Want to make a difference in school policy? Vote on key initiatives and proposals by the school principal? Divulge into worksheets of data representing student achievement? My recommendation: join the School Community Council (SCC).

For the past two years, I have served as a student member and currently as chairman of the SCC at Kaiser High School. It’s a panel of elected and appointed members in every Hawaii public school that meets monthly to provide input on important school level decisions and policies.

Created by the Hawaii State Legislature in 2004 under Act 51, the SCC serves as a backbone to foster empowerment at the school level, increase involvement among different stakeholders in every school, and ensure accountability of student achievement.

Kaiser High School sign and buildings

Kaiser High School has an active School Community Council program.

Civl Beat

Members of the SCC consist of various stakeholders including principals, teachers, school staff, parents, students, and community members. Everyone has an equally important voice in representing their stakeholder group. This is reflected as every stakeholder group have the same number of members in the SCC. Unlike other parent organizations, the Council is not a fundraising organization and does not have the power to appropriate funds to specific programs.

However, it provides a forum for open discussions and problem solving. Although this may sound like a powerless organization, the structure of the SCC is valuable as it doesn’t allow for any potential personal motives and political implications from all of its members.

I have been pleased to work with all the other adult members who all been open to hearing the perspective of students. There has never been a time that I felt reluctant to express my views or felt being ignored.

In fact, many SCCs, including Kaiser’s, allocate an agenda item for a student report at every meeting. Instead of simply being a statistic through test scores and a a student survey, my input along with my fellow peers is well heard at the SCC that not only looks through these statistics, but also divulge for the input of the student members.

An important aspect of the Council is that every member does not solely represent his or her own constituency. Rather, every member is encouraged to share a united perspective to facilitate the school’s vision. For example, my SCC, along with principal Justin Mew, have identified a vision to promote academic achievement through investing in rigorous programs such as the International Baccalaureate (IB) Career Technical Education (CTE) that offers courses aimed at college and career preparation. In addition, Kaiser’s SCC identified a priority to ensure the success of these programs through funding teacher training and support staff positions.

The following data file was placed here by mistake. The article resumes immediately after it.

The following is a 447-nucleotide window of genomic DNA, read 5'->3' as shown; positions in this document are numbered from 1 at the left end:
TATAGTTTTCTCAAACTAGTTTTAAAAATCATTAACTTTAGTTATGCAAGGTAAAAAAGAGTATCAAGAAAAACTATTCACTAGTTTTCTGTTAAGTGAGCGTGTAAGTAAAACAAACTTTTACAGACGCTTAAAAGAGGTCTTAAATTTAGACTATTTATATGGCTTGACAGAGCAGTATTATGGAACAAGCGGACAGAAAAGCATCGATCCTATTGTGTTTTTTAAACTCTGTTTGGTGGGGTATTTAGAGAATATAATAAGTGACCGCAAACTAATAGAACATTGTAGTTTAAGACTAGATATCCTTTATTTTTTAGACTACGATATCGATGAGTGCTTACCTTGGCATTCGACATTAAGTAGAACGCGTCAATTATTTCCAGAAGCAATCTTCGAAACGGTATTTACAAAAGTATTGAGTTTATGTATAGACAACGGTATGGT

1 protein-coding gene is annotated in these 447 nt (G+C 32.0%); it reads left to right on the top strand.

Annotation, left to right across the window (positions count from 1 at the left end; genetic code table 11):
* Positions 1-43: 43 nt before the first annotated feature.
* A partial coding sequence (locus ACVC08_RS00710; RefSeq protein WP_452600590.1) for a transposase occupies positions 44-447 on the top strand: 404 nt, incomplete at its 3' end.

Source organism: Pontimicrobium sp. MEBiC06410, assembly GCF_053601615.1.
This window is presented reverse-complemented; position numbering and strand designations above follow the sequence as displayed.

All of these initiatives and priorities culminate into the Academic Financial Plan, a detailed plan which every principal outlines the school’s budget and academic policies for the following year. Every school may have their own distinct priorities and vision of their campus. However, it is ultimately the SCC of every campus to culminate such ideas on paper with the principal in the Academic Financial Plan.

In addition to facilitating discussions, the Council is also recognized by the Hawaii DOE as a channel to provide input on key school level decisions. School principals are required from their SCC when asking for exemptions from the DOE on a number of policies such as the bell schedule.

Early this school year, Principal Mew asked for an exemption to allow a couple early release days for Kaiser High School and Niu Valley Middle School teachers to hold joint faculty meetings. As chairman, I was tasked to facilitate a discussion and approval from my fellow members for Principal Mew to proceed with his proposal. After Kaiser’s SCC unanimously approved the proposal, I wrote a joint letter with Principal Mew to signify support from the SCC for the early release days. As a result, the early release days were granted by the Complex Area Superintendent and Superintendent Matayoshi.

In a way, the SCC places accountability on the principal to ensure important decisions are vetted by the school community. In addition, SCC members are also tasked by Complex Area Superintendents to sit on the interview panel for school principals. This further provides input from school communities when being affected by important decisions such as hiring school principals and approving school level policies.

It is never too late to join the process to make your voices heard. I recommend that anyone interested in becoming members of their School Community Council to sit in their meetings as they are all open to the public. Active participation can always make change in any community, and the SCC is a great forum to facilitate positive change.

Kaiser High School will hold an SCC meeting Tuesday, Feb. 10 at 5 p.m. in the school’s office conference room.

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About the Author

  • Kendrick Chang
    Kendrick Chang is a senior at the George Washington University in Washington, D.C. and grew up in East Oahu. At GWU, he is a political communication major in the School of Media and Public Affairs and president of the Hawaii Club. He is also a youth advisor for the Livable Hawaii Kai Hui and a member of the Save Ka Iwi Coalition and the Hawaii Kai Lions Club.